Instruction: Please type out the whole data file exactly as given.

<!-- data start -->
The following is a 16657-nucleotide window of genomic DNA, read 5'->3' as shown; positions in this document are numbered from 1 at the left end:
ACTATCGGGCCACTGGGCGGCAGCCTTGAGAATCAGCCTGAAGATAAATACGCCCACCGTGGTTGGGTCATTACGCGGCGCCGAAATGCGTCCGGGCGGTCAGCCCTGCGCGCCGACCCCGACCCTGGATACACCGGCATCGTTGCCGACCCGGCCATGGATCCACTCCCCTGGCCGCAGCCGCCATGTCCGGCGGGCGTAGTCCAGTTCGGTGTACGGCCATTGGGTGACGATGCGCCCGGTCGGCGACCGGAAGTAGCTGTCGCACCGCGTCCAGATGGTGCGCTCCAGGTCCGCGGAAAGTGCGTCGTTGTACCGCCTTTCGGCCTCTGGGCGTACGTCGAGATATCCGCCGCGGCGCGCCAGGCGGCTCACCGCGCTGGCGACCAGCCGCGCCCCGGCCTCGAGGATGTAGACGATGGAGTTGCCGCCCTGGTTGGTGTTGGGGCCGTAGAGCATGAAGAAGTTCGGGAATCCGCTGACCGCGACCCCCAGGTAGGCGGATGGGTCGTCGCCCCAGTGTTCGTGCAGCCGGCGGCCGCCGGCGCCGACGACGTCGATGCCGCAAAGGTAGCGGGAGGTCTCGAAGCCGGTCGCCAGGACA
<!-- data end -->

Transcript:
The following is a 16657-nucleotide window of genomic DNA, read 5'->3' as shown; positions in this document are numbered from 1 at the left end:
ACTATCGGGCCACTGGGCGGCAGCCTTGAGAATCAGCCTGAAGATAAATACGCCCACCGTGGTTGGGTCATTACGCGGCGCCGAAATGCGTCCGGGCGGTCAGCCCTGCGCGCCGACCCCGACCCTGGATACACCGGCATCGTTGCCGACCCGGCCATGGATCCACTCCCCTGGCCGCAGCCGCCATGTCCGGCGGGCGTAGTCCAGTTCGGTGTACGGCCATTGGGTGACGATGCGCCCGGTCGGCGACCGGAAGTAGCTGTCGCACCGCGTCCAGATGGTGCGCTCCAGGTCCGCGGAAAGTGCGTCGTTGTACCGCCTTTCGGCCTCTGGGCGTACGTCGAGATATCCGCCGCGGCGCGCCAGGCGGCTCACCGCGCTGGCGACCAGCCGCGCCCCGGCCTCGAGGATGTAGACGATGGAGTTGCCGCCCTGGTTGGTGTTGGGGCCGTAGAGCATGAAGAAGTTCGGGAATCCGCTGACCGCGACCCCCAGGTAGGCGGATGGGTCGTCGCCCCAGTGTTCGTGCAGCCGGCGGCCGCCGGCGCCGACGACGTCGATGCCGCAAAGGTAGCGGGAGGTCTCGAAGCCGGTCGCCAGGACA